Can your business help from this idea? Can you think of a similar intervention where masses are benefited?  You can make these billions if you do something like what Allen Lane did. He changed the price point of a product providing similar experience as the higher priced product (Hard-bound books). Allen Lane did it with books when he brought the contemporary writing and classics at a price point to enable easy access for masses.

How to create disruption?

Keep your ears and eyes open: It is good to live an alert life and not as a zombie. It helps you in every walk of life. The idea is not to try and poke our nose in everything that we come across. But it is good to have a holistic view of things that interest you.

Think about the possible change: How can you make a product better? Can you offer same or better quality at better price? Can you deliver it better? Can you offer an exceptional guarantee (think Zappos, 365 days return guarantee and both way shipping by company). So innovation can be on quality, price, delivery, and ownership experience – any aspect of the product which customer can see value in.

Do not always think price: It is good to be a premium priced product or to charge a healthy margin. But if there is a compelling reason or a big opportunity for disruption based on pricing then no harm in pursuing it.

Think big, think to innovate: The promise of long-tail and power it has given in the hand of individual producers of products and services – makes sense for many. Still there are ambitious and tremendously capable souls of 21st century – who live with dreams of making hundreds of millions and billions. Good. It helps to be true to oneself. To fulfill such dreams – you need a product, service with a mass appeal; and you should be able to deliver it efficiently. Research, exploration all contribute to disruption.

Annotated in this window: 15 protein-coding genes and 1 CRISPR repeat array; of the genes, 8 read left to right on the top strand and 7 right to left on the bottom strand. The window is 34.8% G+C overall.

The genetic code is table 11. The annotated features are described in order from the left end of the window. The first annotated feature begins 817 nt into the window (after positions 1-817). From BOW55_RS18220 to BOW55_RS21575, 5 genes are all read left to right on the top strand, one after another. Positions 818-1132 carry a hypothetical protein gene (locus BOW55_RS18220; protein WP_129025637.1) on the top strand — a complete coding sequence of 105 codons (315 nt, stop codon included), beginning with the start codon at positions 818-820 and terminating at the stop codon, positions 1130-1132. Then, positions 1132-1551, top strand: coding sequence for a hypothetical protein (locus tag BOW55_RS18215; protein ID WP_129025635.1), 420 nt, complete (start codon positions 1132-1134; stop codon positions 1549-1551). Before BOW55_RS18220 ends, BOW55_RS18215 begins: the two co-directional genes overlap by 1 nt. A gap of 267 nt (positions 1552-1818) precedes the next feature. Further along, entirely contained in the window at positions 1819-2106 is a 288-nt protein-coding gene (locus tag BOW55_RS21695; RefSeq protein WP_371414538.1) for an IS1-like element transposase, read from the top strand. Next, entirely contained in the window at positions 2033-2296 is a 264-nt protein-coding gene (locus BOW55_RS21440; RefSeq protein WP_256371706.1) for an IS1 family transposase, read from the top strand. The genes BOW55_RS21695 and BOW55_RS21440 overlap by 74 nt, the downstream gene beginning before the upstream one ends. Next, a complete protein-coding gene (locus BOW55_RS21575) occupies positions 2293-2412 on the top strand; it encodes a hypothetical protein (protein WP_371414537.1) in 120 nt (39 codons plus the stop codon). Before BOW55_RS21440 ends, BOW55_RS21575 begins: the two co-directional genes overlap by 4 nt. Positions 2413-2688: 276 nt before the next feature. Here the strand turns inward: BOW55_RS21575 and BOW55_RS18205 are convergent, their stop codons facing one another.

What is in it for you?

An opportunity to make billions (potentially): Those who create big disruption are talked about and if they convert this disruption into business proposition – then they are in for a lot of wealth in a short span of time.

Chance of reaching out to the world: This has bigger implications. Think about all the dollars following social causes – working on eradication of hunger and disease. If a disruption can reduce the cost of a vaccine into half then the impact of same dollars will double. World will be a better place with effective but cheap vaccines; clothes to save poor from heat and cold and with One Laptop Per Child (OLPC).

What can businesses do?

Can you increase the reach and profits by keeping the value intact and decreasing the price. It can in fact save an entire business or help it take a lead. See what Heineken did with DraughtKeg; it has helped it find it a unique position in premium segment – getting better margins and less undercutting based on price by players like Budweiser.

Future

I foresee a possibility of a worldwide distribution super-way; where everyone can put their stuff up for distribution at the cost she wants.

Long tail and web has given the power in the hands of people to produce and distribute. But the mechanism can be made more efficient. It will probably need a core – in an open source environment – which will provide foundation and execute suggestions just for the fun of doing it or for name, fame or possible wealth. There will be evangelist, do-gooders, opportunists and some people trying to pull down the system like in every great cause; but the market will take care of them. This will take time but may be a reality sooner than we expect.

Till then distribution platforms like iTunes store and marketplaces like Amazon will rule the roost. All stakeholders will have to be happy with the guidelines of these behemoths. Guess, most will be happy till they get their fair share.

Nothing in this world is permanent. Old always makes way for the new – by choice or by condition. As we go along their will be takeovers, tie-ups, partnerships and mash-ups. Who knows Facebook will offer some intelligence to Amazon – which may use it to power its recommendation engine.

Have you noticed an area where disruption can help your work and make a mark? I am very keen to listen.